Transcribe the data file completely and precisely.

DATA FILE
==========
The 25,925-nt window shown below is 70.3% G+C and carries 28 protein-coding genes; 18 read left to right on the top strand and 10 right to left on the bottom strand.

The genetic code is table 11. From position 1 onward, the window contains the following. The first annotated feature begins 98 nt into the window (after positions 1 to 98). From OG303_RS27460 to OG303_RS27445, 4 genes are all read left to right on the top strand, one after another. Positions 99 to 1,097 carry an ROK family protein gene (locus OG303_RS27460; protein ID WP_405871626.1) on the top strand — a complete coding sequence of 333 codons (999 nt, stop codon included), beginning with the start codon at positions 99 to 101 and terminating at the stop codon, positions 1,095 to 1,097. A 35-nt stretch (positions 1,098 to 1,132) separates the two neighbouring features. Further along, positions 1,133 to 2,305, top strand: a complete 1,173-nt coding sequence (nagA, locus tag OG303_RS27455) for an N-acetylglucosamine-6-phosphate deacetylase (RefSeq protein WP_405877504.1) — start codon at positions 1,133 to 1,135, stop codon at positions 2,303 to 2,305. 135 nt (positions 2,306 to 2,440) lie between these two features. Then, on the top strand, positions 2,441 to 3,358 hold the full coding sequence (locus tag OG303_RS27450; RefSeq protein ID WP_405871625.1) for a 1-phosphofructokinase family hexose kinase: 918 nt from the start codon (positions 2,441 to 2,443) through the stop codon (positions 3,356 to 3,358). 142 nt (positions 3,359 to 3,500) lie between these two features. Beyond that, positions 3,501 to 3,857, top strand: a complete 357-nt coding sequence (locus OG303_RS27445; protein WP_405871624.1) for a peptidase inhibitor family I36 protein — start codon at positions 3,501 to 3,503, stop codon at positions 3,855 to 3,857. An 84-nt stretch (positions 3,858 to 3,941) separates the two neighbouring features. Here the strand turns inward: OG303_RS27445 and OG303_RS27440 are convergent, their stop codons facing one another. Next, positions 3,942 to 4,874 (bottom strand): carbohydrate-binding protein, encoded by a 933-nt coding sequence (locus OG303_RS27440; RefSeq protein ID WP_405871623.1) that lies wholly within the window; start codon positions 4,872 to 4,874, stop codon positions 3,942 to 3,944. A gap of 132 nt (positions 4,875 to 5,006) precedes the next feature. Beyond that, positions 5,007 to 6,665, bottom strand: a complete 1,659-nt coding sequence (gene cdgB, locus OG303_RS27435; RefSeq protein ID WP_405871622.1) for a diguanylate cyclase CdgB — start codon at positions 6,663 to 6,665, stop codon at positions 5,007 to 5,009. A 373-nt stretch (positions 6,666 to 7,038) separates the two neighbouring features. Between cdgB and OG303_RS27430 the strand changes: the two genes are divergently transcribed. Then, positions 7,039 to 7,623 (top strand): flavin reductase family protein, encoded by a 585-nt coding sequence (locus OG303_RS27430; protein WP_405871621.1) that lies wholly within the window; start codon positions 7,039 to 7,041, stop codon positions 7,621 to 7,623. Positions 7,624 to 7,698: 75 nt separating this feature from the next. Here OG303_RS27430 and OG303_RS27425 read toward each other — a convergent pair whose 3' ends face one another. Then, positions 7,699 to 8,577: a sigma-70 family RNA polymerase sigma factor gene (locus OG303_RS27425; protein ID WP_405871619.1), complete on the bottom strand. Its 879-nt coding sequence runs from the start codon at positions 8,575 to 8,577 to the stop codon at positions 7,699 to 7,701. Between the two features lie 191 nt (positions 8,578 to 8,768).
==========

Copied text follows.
The 25,925-nt window shown below is 70.3% G+C and carries 28 protein-coding genes; 18 read left to right on the top strand and 10 right to left on the bottom strand.

The genetic code is table 11. From position 1 onward, the window contains the following. The first annotated feature begins 98 nt into the window (after positions 1 to 98). From OG303_RS27460 to OG303_RS27445, 4 genes are all read left to right on the top strand, one after another. Positions 99 to 1,097 carry an ROK family protein gene (locus OG303_RS27460; protein ID WP_405871626.1) on the top strand — a complete coding sequence of 333 codons (999 nt, stop codon included), beginning with the start codon at positions 99 to 101 and terminating at the stop codon, positions 1,095 to 1,097. A 35-nt stretch (positions 1,098 to 1,132) separates the two neighbouring features. Further along, positions 1,133 to 2,305, top strand: a complete 1,173-nt coding sequence (nagA, locus tag OG303_RS27455) for an N-acetylglucosamine-6-phosphate deacetylase (RefSeq protein WP_405877504.1) — start codon at positions 1,133 to 1,135, stop codon at positions 2,303 to 2,305. 135 nt (positions 2,306 to 2,440) lie between these two features. Then, on the top strand, positions 2,441 to 3,358 hold the full coding sequence (locus tag OG303_RS27450; RefSeq protein ID WP_405871625.1) for a 1-phosphofructokinase family hexose kinase: 918 nt from the start codon (positions 2,441 to 2,443) through the stop codon (positions 3,356 to 3,358). 142 nt (positions 3,359 to 3,500) lie between these two features. Beyond that, positions 3,501 to 3,857, top strand: a complete 357-nt coding sequence (locus OG303_RS27445; protein WP_405871624.1) for a peptidase inhibitor family I36 protein — start codon at positions 3,501 to 3,503, stop codon at positions 3,855 to 3,857. An 84-nt stretch (positions 3,858 to 3,941) separates the two neighbouring features. Here the strand turns inward: OG303_RS27445 and OG303_RS27440 are convergent, their stop codons facing one another. Next, positions 3,942 to 4,874 (bottom strand): carbohydrate-binding protein, encoded by a 933-nt coding sequence (locus OG303_RS27440; RefSeq protein ID WP_405871623.1) that lies wholly within the window; start codon positions 4,872 to 4,874, stop codon positions 3,942 to 3,944. A gap of 132 nt (positions 4,875 to 5,006) precedes the next feature. Beyond that, positions 5,007 to 6,665, bottom strand: a complete 1,659-nt coding sequence (gene cdgB, locus OG303_RS27435; RefSeq protein ID WP_405871622.1) for a diguanylate cyclase CdgB — start codon at positions 6,663 to 6,665, stop codon at positions 5,007 to 5,009. A 373-nt stretch (positions 6,666 to 7,038) separates the two neighbouring features. Between cdgB and OG303_RS27430 the strand changes: the two genes are divergently transcribed. Then, positions 7,039 to 7,623 (top strand): flavin reductase family protein, encoded by a 585-nt coding sequence (locus OG303_RS27430; protein WP_405871621.1) that lies wholly within the window; start codon positions 7,039 to 7,041, stop codon positions 7,621 to 7,623. Positions 7,624 to 7,698: 75 nt separating this feature from the next. Here OG303_RS27430 and OG303_RS27425 read toward each other — a convergent pair whose 3' ends face one another. Then, positions 7,699 to 8,577: a sigma-70 family RNA polymerase sigma factor gene (locus OG303_RS27425; protein ID WP_405871619.1), complete on the bottom strand. Its 879-nt coding sequence runs from the start codon at positions 8,575 to 8,577 to the stop codon at positions 7,699 to 7,701. Between the two features lie 191 nt (positions 8,578 to 8,768).